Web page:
John VIII Palaeologus, Portrait of one of the last Emperors of the Byzantine Empire.

Discussion in 'Ancient Coins' started by BenSi, Jun 17, 2021.

  1. BenSi

    BenSi Well-Known Member

    A cast Medallion of John VIII Palaeologus , it is a late creation , I am guessing 1900 because it is only one sided. The original was done the 1440’s. I am framing it to display Pisanello's artwork and an excellent portrait of an emperor.

    It was the first cast medal made in Italy, before this all of them were struck. It is impressive at 104mm but what is very cool is it is a literal portrait of the next to Last Byzantine Emperor, the art of the empire was abstract in keeping with the rules of spiritualism, true beauty is from within.

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  3. The Trachy Enjoyer

    The Trachy Enjoyer Well-Known Member

    Indeed. Its not often that byzantine historical figures receive justice like this in terms of realism. Great pickup!
  4. Iosephus

    Iosephus Well-Known Member

    Certainly one of the most important medals in the history of art. Here is my example:

    Lead, 101.6 mm Ø, 504.4 g

    From the Michael Hall collection.
    Exhibited in The Currency of Fame (1994 exhibition held at the National Gallery of Art in Washington DC and the Frick Collection in New York).
    Ex Rudolph Lepke (Berlin), 28-29 April 1931, lot 347 (W. von Dirksen collection).
  5. Mat

    Mat Ancient Coincoholic

    That's neat, very cool.
  6. BenSi

    BenSi Well-Known Member


    John VIII AR Stavraton 7.14g, abstract as noted in my op.
  7. ValiantKnight

    ValiantKnight I AM the Senate! Supporter

    John VIII Palaiologos, Byzantine Empire
    AR stavraton
    Obv: IC-XC, Facing bust of Christ, surrounded by eight dots
    Rev: IWANHC DECPOTIC O PALEOLOGOC QV XAPITI AVTOKPATOP in two lines around nimbate facing bust of the emperor, dot to left and right
    Mint: Constantinople
    Date: 1425-1448
    Ref: SB 2563
    Size: 6.66 gr.


    John VIII Palaiologos, Byzantine Empire
    AR half-stavraton
    Obv: IC-XC, Facing bust of Christ
    Rev: IWANHC DECPOTIC Q PALEOLOGOC, nimbate facing bust of the emperor
    Mint: Constantinople
    Date: 1425-1448
    Ref: SB 2565
    Size: 3.3 gr.

  8. sand

    sand Active Member

    It is striking, the difference between the Italian medal, versus the Byzantine stavraton. Both have portraits of John VIII. Both were created during approximately the same time period. Certainly, the Byzantine coin portraits were abstract/stylized, because of the Byzantine spirituality, as BenSi mentioned. Also, the times were increasingly desperate, for the Byzantine Empire, which may also partially explain the crudeness of their later coins.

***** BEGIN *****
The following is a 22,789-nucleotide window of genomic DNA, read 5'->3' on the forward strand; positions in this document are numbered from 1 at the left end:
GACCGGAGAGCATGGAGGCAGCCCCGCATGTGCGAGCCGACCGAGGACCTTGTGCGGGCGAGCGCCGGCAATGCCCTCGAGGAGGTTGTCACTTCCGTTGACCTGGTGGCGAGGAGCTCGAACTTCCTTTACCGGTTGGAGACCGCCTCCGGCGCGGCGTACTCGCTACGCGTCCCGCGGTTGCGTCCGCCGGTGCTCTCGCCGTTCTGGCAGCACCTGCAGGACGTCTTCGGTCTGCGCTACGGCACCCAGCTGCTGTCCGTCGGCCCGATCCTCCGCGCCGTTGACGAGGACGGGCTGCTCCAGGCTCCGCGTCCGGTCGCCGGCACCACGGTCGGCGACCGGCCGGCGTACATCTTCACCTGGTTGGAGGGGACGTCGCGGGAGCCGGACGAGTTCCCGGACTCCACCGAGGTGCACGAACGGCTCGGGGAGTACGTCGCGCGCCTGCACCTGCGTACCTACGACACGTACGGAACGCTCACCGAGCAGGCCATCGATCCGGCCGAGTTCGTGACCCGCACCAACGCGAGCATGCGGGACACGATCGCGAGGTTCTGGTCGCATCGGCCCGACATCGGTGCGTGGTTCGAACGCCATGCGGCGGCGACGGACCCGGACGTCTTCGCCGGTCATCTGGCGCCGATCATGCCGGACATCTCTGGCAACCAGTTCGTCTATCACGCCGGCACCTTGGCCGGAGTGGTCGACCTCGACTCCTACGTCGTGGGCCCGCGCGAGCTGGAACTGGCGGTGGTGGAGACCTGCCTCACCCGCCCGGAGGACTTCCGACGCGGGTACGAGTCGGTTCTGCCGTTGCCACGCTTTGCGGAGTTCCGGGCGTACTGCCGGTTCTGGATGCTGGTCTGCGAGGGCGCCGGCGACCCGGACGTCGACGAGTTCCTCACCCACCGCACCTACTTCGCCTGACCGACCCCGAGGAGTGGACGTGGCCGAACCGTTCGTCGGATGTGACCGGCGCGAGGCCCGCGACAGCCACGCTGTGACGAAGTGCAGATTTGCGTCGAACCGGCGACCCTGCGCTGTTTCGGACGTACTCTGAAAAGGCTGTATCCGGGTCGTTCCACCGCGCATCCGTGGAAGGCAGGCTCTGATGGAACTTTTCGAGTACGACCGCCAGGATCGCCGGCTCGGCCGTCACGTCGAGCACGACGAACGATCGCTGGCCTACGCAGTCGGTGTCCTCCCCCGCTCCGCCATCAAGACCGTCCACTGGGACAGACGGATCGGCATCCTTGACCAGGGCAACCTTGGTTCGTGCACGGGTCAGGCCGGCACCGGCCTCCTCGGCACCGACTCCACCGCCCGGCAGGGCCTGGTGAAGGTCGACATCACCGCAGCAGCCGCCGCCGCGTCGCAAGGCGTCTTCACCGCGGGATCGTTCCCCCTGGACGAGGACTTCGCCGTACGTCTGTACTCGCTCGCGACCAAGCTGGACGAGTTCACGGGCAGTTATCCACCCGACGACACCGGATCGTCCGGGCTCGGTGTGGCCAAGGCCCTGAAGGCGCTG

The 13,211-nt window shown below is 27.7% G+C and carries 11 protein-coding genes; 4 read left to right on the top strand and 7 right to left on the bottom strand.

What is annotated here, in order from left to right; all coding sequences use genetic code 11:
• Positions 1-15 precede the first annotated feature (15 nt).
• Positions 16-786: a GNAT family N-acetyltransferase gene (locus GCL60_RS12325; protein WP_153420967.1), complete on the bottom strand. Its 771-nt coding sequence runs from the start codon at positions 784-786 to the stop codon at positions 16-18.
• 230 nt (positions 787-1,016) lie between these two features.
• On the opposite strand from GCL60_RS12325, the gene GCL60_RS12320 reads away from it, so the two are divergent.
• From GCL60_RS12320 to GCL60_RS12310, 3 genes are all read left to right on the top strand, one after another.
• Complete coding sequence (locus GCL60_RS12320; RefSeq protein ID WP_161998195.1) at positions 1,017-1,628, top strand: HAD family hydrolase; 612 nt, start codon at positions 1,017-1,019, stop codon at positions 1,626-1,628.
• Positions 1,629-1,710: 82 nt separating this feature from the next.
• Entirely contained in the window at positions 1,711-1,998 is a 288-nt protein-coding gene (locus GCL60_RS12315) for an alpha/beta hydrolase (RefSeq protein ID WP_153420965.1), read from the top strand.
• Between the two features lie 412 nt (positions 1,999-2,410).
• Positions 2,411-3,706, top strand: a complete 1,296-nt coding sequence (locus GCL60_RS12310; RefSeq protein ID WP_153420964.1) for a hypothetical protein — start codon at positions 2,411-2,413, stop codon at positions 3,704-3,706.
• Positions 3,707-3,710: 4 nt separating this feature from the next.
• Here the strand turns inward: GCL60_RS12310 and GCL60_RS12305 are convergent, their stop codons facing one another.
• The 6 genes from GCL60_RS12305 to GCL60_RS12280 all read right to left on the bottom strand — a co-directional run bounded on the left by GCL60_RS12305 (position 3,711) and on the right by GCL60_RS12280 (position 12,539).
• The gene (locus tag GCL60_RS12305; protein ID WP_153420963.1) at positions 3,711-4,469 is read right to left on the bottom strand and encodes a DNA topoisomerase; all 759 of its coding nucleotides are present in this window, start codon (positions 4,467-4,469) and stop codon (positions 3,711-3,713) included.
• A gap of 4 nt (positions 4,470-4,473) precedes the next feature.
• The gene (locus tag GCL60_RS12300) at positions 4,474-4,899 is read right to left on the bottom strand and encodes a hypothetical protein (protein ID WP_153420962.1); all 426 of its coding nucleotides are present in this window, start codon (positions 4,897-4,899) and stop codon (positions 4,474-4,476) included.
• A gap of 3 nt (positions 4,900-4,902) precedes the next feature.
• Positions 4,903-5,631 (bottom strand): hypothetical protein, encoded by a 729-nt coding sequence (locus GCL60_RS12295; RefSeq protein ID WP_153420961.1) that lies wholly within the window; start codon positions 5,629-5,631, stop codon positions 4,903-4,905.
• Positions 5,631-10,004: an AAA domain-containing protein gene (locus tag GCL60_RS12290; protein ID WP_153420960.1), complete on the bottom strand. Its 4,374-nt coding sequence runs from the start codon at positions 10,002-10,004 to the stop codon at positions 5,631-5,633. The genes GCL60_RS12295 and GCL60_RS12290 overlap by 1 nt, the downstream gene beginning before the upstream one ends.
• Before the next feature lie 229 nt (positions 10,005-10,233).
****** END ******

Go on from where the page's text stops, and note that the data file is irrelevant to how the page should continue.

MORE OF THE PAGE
Here is a Wikipedia article, about the Italian medal.
    Here is my John VIII stavraton.
    Date = 1425 AD to 1448 AD, maximum diameter = 23 mm, weight = 6.76 grams, Sear 2563, obverse = bust of Jesus Christ, reverse = bust of John VIII
    Last edited: Jun 18, 2021
  9. ancient coin hunter

    ancient coin hunter 3rd Century Usurper

    The Renaissance vs. the 1200 year old Byzantine empire.
    BenSi and sand like this.
  10. BenSi

    BenSi Well-Known Member

    I have to redo one of the painted corks but i think the display came out nicely.
    sand likes this.
  11. sand

    sand Active Member

    Very nice, BenSi.
    Last edited: Jun 20, 2021
  12. sand

    sand Active Member

    Last edited: Jun 20, 2021
  13. BenSi

    BenSi Well-Known Member

    @sand , you are correct , this is only my first attempt with the medallion, I will fix it next weekend. The coin is inside a shadow box that has a built in light. I tried to buy one from my framer after I saw a display model in his shop. The product was discontinued so he gave me the display model ( I do a lot of framing there.) I had originally used it for a Type A Anonymous follis but that was to small, this coin just fits at 104mm.
    My biggest problem was getting the coin to display properly, I had originally used a cylinder and fish tank epoxy for the follis. This was way to heavy for this medallion, so we used four cylinders to displace the weight, and small nails for it to rest upon. One is misplaced. I still like the look.
    It will end up on my desk, nice conversation piece.
    sand likes this.
  14. sand

    sand Active Member

    Thank you for the information, BenSi. I'm sorry, that I deleted my questions above. I thought my questions might be annoying, so I deleted them.
  15. sand

    sand Active Member

    Wow. A shadow box with a built in light. I had no idea. I guess that's why I was confused. It certainly is an interesting effect.
    BenSi likes this.
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